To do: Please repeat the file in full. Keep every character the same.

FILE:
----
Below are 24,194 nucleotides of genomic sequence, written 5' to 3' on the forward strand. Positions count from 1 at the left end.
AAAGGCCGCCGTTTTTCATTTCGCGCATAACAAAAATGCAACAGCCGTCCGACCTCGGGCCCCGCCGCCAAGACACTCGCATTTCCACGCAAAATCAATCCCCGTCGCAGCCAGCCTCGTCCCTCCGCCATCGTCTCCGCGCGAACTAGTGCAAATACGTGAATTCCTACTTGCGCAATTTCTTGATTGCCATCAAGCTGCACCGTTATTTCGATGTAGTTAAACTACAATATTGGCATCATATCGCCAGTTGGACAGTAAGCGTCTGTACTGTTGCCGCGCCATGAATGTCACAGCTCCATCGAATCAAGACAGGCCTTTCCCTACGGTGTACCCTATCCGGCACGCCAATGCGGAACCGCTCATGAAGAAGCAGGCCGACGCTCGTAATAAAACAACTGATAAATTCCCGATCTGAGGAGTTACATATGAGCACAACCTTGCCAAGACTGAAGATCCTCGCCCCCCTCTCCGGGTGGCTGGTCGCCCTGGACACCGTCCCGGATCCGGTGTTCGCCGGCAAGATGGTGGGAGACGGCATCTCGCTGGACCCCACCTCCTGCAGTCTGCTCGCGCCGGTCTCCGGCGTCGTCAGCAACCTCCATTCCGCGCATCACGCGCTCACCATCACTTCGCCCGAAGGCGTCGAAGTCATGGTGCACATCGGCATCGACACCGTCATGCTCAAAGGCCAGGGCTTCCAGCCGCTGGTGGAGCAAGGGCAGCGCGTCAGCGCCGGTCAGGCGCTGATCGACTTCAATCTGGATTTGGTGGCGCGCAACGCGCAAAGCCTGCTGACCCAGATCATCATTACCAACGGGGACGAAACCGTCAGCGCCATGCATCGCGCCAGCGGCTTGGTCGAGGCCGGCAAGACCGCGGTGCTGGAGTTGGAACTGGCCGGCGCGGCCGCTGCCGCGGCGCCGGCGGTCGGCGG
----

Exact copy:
Below are 24,194 nucleotides of genomic sequence, written 5' to 3' on the forward strand. Positions count from 1 at the left end.
AAAGGCCGCCGTTTTTCATTTCGCGCATAACAAAAATGCAACAGCCGTCCGACCTCGGGCCCCGCCGCCAAGACACTCGCATTTCCACGCAAAATCAATCCCCGTCGCAGCCAGCCTCGTCCCTCCGCCATCGTCTCCGCGCGAACTAGTGCAAATACGTGAATTCCTACTTGCGCAATTTCTTGATTGCCATCAAGCTGCACCGTTATTTCGATGTAGTTAAACTACAATATTGGCATCATATCGCCAGTTGGACAGTAAGCGTCTGTACTGTTGCCGCGCCATGAATGTCACAGCTCCATCGAATCAAGACAGGCCTTTCCCTACGGTGTACCCTATCCGGCACGCCAATGCGGAACCGCTCATGAAGAAGCAGGCCGACGCTCGTAATAAAACAACTGATAAATTCCCGATCTGAGGAGTTACATATGAGCACAACCTTGCCAAGACTGAAGATCCTCGCCCCCCTCTCCGGGTGGCTGGTCGCCCTGGACACCGTCCCGGATCCGGTGTTCGCCGGCAAGATGGTGGGAGACGGCATCTCGCTGGACCCCACCTCCTGCAGTCTGCTCGCGCCGGTCTCCGGCGTCGTCAGCAACCTCCATTCCGCGCATCACGCGCTCACCATCACTTCGCCCGAAGGCGTCGAAGTCATGGTGCACATCGGCATCGACACCGTCATGCTCAAAGGCCAGGGCTTCCAGCCGCTGGTGGAGCAAGGGCAGCGCGTCAGCGCCGGTCAGGCGCTGATCGACTTCAATCTGGATTTGGTGGCGCGCAACGCGCAAAGCCTGCTGACCCAGATCATCATTACCAACGGGGACGAAACCGTCAGCGCCATGCATCGCGCCAGCGGCTTGGTCGAGGCCGGCAAGACCGCGGTGCTGGAGTTGGAACTGGCCGGCGCGGCCGCTGCCGCGGCGCCGGCGGTCGGCGG